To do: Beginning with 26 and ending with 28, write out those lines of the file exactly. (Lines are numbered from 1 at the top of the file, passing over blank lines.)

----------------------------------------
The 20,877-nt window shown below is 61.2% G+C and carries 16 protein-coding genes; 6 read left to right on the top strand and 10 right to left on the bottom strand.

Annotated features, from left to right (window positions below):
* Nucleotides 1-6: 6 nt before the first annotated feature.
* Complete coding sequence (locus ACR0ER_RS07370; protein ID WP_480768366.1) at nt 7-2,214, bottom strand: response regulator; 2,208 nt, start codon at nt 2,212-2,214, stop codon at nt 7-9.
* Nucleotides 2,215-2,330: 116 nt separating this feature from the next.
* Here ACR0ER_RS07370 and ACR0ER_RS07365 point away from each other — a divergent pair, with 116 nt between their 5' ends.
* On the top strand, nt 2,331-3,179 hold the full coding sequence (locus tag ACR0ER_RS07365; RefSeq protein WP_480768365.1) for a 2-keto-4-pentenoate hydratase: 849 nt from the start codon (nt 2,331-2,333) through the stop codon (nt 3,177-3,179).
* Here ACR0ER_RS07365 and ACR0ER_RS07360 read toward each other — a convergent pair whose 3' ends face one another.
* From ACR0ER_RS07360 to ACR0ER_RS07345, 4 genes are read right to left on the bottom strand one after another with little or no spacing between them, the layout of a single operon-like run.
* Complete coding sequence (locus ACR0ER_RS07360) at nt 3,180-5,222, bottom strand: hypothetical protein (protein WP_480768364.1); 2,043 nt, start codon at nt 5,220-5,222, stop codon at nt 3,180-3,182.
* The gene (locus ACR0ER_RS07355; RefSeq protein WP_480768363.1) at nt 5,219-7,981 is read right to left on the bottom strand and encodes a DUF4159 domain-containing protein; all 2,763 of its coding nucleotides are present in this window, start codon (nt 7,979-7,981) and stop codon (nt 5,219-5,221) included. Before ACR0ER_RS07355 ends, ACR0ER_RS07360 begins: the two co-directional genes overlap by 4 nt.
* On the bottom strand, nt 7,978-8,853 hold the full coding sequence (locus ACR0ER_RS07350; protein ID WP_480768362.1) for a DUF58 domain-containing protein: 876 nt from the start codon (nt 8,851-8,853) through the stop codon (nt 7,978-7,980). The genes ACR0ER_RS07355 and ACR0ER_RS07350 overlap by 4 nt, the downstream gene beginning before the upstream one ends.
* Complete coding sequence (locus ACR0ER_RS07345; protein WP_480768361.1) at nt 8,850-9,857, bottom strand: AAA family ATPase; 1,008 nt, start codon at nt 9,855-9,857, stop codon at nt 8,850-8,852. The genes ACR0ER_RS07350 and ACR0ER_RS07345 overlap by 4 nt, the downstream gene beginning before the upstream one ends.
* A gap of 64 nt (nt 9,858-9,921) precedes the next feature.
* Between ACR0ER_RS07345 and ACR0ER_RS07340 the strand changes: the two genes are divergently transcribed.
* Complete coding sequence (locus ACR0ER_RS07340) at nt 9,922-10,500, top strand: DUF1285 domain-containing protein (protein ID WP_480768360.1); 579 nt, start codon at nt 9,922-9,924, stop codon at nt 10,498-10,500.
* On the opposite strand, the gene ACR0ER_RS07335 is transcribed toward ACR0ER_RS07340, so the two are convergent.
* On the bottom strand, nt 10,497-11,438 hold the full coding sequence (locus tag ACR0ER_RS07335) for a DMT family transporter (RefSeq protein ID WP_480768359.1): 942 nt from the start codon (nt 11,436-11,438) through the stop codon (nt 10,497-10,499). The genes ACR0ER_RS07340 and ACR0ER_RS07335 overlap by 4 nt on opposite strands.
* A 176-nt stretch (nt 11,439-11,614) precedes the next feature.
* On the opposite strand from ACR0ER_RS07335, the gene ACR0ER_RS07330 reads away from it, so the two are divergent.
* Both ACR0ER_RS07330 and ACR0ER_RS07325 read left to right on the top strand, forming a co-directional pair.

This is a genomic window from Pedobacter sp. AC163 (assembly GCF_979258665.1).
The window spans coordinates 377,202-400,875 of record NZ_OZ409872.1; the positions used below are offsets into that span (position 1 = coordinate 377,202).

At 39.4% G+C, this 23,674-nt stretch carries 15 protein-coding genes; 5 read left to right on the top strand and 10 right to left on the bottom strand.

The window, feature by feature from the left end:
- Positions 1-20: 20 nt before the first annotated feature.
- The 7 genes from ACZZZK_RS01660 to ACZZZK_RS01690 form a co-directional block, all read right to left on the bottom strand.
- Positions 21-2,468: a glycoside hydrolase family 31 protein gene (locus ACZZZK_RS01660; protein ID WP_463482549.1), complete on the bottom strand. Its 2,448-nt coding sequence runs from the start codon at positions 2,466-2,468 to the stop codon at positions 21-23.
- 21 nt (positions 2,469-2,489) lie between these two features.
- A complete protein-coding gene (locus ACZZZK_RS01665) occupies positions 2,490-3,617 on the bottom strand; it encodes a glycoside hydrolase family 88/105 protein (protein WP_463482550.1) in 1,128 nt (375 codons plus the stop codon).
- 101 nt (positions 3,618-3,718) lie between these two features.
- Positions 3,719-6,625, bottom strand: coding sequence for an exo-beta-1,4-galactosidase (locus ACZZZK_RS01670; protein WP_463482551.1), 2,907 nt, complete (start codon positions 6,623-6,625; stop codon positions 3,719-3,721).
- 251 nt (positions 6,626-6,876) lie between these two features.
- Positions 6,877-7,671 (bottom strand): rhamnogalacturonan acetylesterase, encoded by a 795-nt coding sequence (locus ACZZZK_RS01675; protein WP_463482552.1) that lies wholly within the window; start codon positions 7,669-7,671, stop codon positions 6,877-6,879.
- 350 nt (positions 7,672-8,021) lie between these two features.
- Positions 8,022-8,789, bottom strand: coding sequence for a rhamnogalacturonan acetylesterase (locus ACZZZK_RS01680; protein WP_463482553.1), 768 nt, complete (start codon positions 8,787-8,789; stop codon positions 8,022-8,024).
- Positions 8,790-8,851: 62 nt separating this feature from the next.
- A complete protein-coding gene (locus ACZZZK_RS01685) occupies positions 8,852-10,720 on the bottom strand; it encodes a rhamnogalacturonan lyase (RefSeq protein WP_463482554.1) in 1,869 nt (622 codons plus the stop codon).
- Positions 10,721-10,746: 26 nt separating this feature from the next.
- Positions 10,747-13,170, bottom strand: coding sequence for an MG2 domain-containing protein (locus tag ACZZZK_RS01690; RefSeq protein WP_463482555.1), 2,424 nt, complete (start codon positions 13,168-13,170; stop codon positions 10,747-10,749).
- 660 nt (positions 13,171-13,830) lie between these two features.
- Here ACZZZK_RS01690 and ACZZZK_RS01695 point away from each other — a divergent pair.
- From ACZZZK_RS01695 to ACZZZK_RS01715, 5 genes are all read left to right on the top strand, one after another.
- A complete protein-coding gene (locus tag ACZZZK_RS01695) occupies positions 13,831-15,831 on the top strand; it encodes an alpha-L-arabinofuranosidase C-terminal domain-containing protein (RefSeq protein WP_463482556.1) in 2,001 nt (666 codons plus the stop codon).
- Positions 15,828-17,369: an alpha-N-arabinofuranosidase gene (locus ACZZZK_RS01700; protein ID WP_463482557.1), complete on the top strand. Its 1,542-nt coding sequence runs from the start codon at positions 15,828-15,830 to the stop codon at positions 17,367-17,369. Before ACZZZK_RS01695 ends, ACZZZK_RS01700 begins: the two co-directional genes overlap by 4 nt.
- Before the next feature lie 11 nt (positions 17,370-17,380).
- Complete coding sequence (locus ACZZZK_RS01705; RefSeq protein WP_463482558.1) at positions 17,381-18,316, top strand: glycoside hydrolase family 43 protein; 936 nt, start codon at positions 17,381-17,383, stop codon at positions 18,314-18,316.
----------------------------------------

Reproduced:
- Positions 1-20: 20 nt before the first annotated feature.
- The 7 genes from ACZZZK_RS01660 to ACZZZK_RS01690 form a co-directional block, all read right to left on the bottom strand.
- Positions 21-2,468: a glycoside hydrolase family 31 protein gene (locus ACZZZK_RS01660; protein ID WP_463482549.1), complete on the bottom strand. Its 2,448-nt coding sequence runs from the start codon at positions 2,466-2,468 to the stop codon at positions 21-23.